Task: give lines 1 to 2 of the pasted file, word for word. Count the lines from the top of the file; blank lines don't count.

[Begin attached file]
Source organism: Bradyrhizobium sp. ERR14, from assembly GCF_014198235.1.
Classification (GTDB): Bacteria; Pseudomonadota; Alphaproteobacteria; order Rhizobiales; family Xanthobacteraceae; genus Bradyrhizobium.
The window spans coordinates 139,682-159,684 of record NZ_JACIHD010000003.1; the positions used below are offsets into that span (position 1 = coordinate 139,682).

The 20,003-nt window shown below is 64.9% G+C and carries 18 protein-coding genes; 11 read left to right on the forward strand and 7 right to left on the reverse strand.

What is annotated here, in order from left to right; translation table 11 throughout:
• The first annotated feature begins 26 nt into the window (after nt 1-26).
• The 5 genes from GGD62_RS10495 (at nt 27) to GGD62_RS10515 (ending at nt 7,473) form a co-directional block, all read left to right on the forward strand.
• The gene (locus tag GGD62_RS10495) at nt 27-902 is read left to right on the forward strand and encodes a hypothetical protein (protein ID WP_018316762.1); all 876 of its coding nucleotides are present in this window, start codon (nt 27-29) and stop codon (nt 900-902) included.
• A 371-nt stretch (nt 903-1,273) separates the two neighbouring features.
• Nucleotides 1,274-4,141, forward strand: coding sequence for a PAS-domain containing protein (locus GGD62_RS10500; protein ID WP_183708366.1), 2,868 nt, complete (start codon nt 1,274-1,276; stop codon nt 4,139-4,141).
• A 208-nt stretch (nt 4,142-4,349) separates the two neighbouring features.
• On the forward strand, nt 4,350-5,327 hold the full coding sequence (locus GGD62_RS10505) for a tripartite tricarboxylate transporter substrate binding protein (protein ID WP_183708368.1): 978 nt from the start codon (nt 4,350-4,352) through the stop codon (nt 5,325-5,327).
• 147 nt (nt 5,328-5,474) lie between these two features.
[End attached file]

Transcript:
Source organism: Bradyrhizobium sp. ERR14, from assembly GCF_014198235.1.
Classification (GTDB): Bacteria; Pseudomonadota; Alphaproteobacteria; order Rhizobiales; family Xanthobacteraceae; genus Bradyrhizobium.